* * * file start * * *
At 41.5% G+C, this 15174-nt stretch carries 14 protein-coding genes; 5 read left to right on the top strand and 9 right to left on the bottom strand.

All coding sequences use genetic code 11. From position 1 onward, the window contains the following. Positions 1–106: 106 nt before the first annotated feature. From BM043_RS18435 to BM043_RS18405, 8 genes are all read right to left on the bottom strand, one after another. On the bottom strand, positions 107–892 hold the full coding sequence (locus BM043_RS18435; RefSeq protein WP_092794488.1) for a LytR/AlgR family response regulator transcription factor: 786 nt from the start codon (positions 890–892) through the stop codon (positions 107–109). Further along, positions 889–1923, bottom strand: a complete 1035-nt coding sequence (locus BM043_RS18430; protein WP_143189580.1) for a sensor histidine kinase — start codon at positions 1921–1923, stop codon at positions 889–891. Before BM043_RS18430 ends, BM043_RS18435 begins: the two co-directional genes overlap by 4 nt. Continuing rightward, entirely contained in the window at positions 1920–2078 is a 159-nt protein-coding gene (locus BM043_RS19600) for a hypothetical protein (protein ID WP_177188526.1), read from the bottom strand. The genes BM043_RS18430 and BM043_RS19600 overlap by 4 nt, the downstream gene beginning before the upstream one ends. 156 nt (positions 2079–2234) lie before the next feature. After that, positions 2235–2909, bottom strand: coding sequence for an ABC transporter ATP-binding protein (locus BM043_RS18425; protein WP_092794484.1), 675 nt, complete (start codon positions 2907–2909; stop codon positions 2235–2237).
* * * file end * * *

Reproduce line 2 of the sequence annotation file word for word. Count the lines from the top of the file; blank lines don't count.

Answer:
All coding sequences use genetic code 11. From position 1 onward, the window contains the following. Positions 1–106: 106 nt before the first annotated feature. From BM043_RS18435 to BM043_RS18405, 8 genes are all read right to left on the bottom strand, one after another. On the bottom strand, positions 107–892 hold the full coding sequence (locus BM043_RS18435; RefSeq protein WP_092794488.1) for a LytR/AlgR family response regulator transcription factor: 786 nt from the start codon (positions 890–892) through the stop codon (positions 107–109). Further along, positions 889–1923, bottom strand: a complete 1035-nt coding sequence (locus BM043_RS18430; protein WP_143189580.1) for a sensor histidine kinase — start codon at positions 1921–1923, stop codon at positions 889–891. Before BM043_RS18430 ends, BM043_RS18435 begins: the two co-directional genes overlap by 4 nt. Continuing rightward, entirely contained in the window at positions 1920–2078 is a 159-nt protein-coding gene (locus BM043_RS19600) for a hypothetical protein (protein ID WP_177188526.1), read from the bottom strand. The genes BM043_RS18430 and BM043_RS19600 overlap by 4 nt, the downstream gene beginning before the upstream one ends. 156 nt (positions 2079–2234) lie before the next feature. After that, positions 2235–2909, bottom strand: coding sequence for an ABC transporter ATP-binding protein (locus BM043_RS18425; protein WP_092794484.1), 675 nt, complete (start codon positions 2907–2909; stop codon positions 2235–2237).